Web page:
Cybercrime is on the rise there’s no denying that! Whether it’s hacking, viruses, malware or even data breaches these kinds of cybercrime happen more often than you likely think they do. Cybercrime isn’t a rarity anymore it’s unfortunately commonplace, a quick look at the statistics for online fraud and data theft make that clear. While every business is at risk the damage that small to medium sized businesses can suffer is enormous, and it isn’t all about the financial loss either. Never underestimate the damage cyber-attacks can do to your businesses reputation and levels of customer trust.

So what’s the solution? Well there’s no magic one-way fix to prevent all forms of cybercrime from happening, but with our 10 simple tips you can easily make your business more secure.

 

Passwords

We all know about the importance of passwords but when it comes to business password protection, you will want to be a bit more proactive than simply adding a few numbers and letters. Services such as LastPass can be very useful for situations like this as they allow you to generate and manage passwords.LastPass and many other alternatives also usually have enterprise versions of their software that are available for a lower price. With added extras that allow you a more customisable service, there’s also the Active Directory (AD)/Lightweight Directory Access Protocol (LDAP) integration for you to consider. With this you can utilise automated reporting tools to more precisely find weaknesses and you will also have the ability to real-time sync your devices.

Educate Your Employees

One of the most common ways a security breach can happen is through a simple employee slip up, they might be telling their colleague about a password change unaware they’ve been overheard. Or they might have left a sticky note out with the password on as a reminder. It’s easy to make mistakes but even easier to prevent them from happening, which is why educating your employees is important. Everyone from the intern to the CEO at the top should be educated about how to keep the business secure.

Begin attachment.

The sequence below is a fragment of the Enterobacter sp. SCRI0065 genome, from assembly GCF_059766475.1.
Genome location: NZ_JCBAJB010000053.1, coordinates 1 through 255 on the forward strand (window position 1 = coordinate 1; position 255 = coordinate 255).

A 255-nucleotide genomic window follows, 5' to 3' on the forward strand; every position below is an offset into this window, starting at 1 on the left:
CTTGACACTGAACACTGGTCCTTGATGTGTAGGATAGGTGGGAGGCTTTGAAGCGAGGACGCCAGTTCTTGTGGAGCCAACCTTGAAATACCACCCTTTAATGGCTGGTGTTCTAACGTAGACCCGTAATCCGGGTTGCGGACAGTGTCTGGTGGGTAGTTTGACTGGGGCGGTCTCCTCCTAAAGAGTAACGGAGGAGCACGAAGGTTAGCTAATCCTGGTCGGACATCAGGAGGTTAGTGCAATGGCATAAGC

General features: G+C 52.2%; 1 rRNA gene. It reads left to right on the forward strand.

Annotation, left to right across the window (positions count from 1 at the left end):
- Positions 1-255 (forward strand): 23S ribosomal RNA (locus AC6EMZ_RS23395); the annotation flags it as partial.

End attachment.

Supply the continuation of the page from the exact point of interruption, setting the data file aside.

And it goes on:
Updates and Patches

We all know that the infamous “update is ready” message can be a bit of a hassle, no one enjoys having to shutdown systems to let updates happen but if you want your business to stay secure then you will need to find time to run updates. And the sooner you do it the better, if you’ve switched auto-updates off to prevent any disruption then make sure you remember to carryout regular checks.You also need to remember that updates will only carry you so far, eventually you will need to move to the newest versions especially for things like anti-virus software. Patching policies and automated patch-management systems are also an option but are costly, it might take a bit more leg work but carrying out the patching yourself is more cost effective and easier than you think. Whatever you do don’t put it off and forget about it.

Don’t Forget Your Surroundings

Not all cybercrime starts in cyberspace! In fact it’s much more likely that someone will break into your place of business than hack into it remotely. But it’s easy to forget that when you’re so focused on ensuring no one can break into your business remotely. Ensuring your place of business is secure is easy: check windows and doors or locked, make sure any remote work equipment is accounted for like laptops or tablets, make sure all documentation is shredded and that alarms are set. You could also invest in Kensington locks for desktops and laptops, these ensure lock screens are activated whenever employees are away from their desks

The Cloud